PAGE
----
Tag Archives: colocation

Progressing towards a true backup site

A while back, I moved our production site into a Tier 4 co-location in NJ. Our former primary site became the backup, and things went very smoothly.

Now we’re continuing on with our plans of centralizing our company in the northeast of the US. To advance these plans, I’m less than a week away from building a backup site into another tier 4 colo operated by the same company as the primary, but in Philadelphia. This will give us the benefit of being able to lease a fast (100Mb/s) line between the two sites on pre-existing fiber. I cannot tell you how excited I am to be able to have that sort of bandwidth and not rely on T1s.

The most exciting part of this backup site will be that it will use almost exactly the same equipment as the primary site, top to bottom. Back when we were ordering equipment for the primary site, we ordered 2 Dell PowerEdge 1855 enclosures, and we ordered 20 1955s to fill them up. Our SAN storage at the primary is a Dell-branded EMC AX4-5, and we just bought a 2nd for the backup site (though the backup site’s storage is only single controller while the primary has redundant controllers. We can always purchase another if we need). We’re using the same load balancer as the primary, and we’ll have the same Juniper Netscreen firewall configuration. Heck, we’re even going to have the same Netgear VPN concentrator. It’s going to be a very good thing.

I don’t know that I’ll have time to create the same sort of diagrams for the rack as I did before, but I should be able to make an adequate spreadsheet of the various pieces of equipment. When all of the pieces are done and in place, I am going to install RackTables to keep track of what is installed where. I mentioned RackTables before on my twitter feed and got some very positive feedback, so if you’re looking for a piece of software to keep track of your installed hardware, definitely check that out.

The rest of this week will be spent configuring various network devices. I knocked out the storage array on Monday and two ethernet switches & the fiber switch yesterday. Today I’ll be doing the Netscreens, one of the routers (the other will be delivered Friday), and the VPN box. Don’t look for extensive updates until next week, when I’ll review the install process.

Proper Disclosure of Technology

As you might have read, I recently moved some equipment into the NJ colocation. One of the documents I generated for that move was the rack diagram, showing all of the equipment being installed, and where in the rack it went.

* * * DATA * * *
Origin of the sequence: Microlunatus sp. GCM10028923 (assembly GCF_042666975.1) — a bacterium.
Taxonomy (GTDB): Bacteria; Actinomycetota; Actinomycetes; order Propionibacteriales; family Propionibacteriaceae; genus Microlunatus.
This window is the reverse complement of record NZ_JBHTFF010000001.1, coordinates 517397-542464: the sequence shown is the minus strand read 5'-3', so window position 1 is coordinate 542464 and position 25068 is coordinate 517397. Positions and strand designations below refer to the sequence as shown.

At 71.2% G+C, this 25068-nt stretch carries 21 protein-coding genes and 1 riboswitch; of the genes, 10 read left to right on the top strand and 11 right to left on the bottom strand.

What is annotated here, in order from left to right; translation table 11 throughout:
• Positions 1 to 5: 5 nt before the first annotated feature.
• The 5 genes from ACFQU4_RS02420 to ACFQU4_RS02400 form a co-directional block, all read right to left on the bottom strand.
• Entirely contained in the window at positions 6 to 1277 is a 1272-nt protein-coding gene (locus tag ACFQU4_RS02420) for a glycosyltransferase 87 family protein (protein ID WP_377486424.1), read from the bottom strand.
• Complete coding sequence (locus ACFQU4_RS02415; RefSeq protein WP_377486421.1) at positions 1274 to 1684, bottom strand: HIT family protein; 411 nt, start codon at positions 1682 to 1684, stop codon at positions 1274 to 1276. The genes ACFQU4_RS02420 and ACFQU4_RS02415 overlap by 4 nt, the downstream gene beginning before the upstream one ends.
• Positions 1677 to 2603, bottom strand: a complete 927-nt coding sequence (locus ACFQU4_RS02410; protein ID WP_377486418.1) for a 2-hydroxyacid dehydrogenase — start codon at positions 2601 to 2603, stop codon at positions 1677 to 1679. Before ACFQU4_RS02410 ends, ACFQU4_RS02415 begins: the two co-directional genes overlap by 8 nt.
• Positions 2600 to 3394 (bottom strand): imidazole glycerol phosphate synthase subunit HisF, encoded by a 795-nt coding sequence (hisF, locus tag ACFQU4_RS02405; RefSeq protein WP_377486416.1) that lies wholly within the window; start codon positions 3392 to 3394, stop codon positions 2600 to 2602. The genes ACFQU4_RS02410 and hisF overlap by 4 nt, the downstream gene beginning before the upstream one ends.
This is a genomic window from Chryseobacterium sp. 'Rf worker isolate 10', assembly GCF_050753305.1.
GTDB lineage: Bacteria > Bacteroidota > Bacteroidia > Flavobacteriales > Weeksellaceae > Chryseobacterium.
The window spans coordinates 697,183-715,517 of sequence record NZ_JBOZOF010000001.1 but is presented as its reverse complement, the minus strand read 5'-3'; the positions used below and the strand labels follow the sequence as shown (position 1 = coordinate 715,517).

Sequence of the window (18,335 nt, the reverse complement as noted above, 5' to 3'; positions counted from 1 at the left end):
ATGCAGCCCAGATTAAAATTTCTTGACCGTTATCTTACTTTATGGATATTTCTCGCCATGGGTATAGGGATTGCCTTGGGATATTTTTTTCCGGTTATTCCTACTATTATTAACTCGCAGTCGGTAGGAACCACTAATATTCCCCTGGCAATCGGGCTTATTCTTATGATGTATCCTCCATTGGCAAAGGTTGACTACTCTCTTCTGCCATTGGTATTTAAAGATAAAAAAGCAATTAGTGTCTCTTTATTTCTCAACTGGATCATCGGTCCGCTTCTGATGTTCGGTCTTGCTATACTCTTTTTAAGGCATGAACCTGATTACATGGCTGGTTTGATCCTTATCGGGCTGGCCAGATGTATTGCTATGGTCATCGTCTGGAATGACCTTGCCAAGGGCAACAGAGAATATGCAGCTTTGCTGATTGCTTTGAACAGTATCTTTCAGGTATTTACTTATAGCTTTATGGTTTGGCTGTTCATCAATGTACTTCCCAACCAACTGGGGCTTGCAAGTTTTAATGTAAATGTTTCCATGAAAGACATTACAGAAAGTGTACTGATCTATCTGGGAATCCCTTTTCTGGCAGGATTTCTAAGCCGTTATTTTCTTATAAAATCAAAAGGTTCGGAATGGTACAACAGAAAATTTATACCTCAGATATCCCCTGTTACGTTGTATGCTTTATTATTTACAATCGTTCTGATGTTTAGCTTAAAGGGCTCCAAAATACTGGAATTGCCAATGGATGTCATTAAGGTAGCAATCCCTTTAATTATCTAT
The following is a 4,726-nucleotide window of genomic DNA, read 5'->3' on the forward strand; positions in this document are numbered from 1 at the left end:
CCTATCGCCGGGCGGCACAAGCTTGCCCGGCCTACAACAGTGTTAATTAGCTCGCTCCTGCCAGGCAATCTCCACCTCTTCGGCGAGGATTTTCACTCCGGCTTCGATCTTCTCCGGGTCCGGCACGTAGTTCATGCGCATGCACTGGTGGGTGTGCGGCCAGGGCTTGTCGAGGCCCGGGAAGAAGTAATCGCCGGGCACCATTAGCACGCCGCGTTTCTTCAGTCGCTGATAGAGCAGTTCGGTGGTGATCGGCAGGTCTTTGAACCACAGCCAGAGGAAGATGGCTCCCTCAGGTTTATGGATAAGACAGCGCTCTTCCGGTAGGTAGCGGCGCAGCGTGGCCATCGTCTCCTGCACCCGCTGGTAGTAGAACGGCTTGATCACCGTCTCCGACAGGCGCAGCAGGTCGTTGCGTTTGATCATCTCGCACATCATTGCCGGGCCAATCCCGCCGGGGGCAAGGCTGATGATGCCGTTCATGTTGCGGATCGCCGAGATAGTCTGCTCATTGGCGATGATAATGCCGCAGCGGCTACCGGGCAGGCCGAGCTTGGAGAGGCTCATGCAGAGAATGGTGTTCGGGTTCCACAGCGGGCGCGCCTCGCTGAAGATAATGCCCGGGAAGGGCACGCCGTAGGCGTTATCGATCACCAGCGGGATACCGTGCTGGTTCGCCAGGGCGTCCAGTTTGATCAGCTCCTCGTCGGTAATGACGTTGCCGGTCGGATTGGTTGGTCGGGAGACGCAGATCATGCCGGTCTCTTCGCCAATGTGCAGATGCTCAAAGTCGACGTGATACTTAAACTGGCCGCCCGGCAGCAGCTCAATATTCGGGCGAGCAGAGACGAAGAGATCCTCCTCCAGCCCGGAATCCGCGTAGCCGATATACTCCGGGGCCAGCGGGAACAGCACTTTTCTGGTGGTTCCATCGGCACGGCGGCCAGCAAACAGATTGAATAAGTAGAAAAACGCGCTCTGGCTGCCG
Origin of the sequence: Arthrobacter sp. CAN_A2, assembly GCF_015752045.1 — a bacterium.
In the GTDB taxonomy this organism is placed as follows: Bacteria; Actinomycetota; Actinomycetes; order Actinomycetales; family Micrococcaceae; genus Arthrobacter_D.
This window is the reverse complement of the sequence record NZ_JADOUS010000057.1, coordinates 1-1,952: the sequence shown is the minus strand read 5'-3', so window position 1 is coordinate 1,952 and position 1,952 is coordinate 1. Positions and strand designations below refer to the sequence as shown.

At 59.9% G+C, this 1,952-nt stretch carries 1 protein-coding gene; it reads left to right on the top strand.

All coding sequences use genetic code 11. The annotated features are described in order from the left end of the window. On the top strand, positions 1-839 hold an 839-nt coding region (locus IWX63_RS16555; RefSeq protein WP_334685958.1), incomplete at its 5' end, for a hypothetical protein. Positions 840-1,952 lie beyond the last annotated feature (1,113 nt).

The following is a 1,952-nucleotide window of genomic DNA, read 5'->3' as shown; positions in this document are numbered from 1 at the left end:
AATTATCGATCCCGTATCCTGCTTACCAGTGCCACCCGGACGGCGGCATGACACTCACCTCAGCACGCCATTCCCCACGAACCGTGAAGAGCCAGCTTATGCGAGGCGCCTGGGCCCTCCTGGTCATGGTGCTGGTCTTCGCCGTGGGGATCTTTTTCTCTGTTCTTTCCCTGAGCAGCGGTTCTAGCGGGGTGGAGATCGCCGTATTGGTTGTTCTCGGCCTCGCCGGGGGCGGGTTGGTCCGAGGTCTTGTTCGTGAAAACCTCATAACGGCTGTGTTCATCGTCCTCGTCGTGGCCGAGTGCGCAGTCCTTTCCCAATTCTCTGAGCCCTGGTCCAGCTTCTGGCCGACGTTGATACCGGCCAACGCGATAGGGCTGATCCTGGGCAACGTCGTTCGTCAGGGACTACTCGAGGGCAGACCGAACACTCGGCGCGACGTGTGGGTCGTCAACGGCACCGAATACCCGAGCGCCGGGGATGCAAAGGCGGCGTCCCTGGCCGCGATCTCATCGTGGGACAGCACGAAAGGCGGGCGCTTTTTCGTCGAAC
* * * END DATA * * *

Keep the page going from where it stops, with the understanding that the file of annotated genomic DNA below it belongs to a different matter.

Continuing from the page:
Being sort of proud of it, I showed it to some people in the corporate HQ when I was in the office there, and the CEO saw it. He asked, “This is all the equipment in the rack?”. I verified that it was, and he said, “Good. Now get with X (the head salesman) and work on text describing this for him. I want to use it in marketing materials.”

Now, on a certain level, I don’t mind selling the company’s product based on our technology. In fact, I’m pretty proud of what I’ve managed to put together, and I think if you’re going to throw almost $100,000 into technology, that technology should help you actively recoup the expenditures.

My main concern is security. I’m certainly not someone who relies on security through obscurity (although it never hurts to have some of that, too), but I’m questioning what information I should release.

I’ve gone to measures on this blog to not reveal the name of the company that I work for, mostly because I don’t think it’s important to the blog itself, but also because I’d rather not reveal the internal structure of my company to anyone interested in learning more about it. It’s none of their business.

In that same light, I don’t really want sales material handed out stating that I’ve got 2 Juniper SSG5s setup in a cluster configuration, and that when they hit our website, they’re actually talking to high availability Kemp LoadMaster 1500s. If I’ve done my job right, even with that knowledge, they wouldn’t be able to break in, but it’s still more information than I feel is comfortable.

The path that I’m leaning to not having the sales guy release any of the diagrams I’ve made this far, and not mention any of the specific technologies we’re using, but only vague generalities. “High Availability clustered firewalls” instead of SSG5s, and “multiple redundant load balancers” rather than LoadMaster1500s. I haven’t decided what I want to do about operating systems. Personally, I think the fact that we’re a linux house means that our servers are more reliable. I’m sure a Windows admin would feel the opposite. I suppose it’s much like any other divisive choice, and that polite conversation should steer away from it. Religion, politics, income, and operating system choice.

Any ideas on how you or your company approach this issue (or how you would, given the chance?)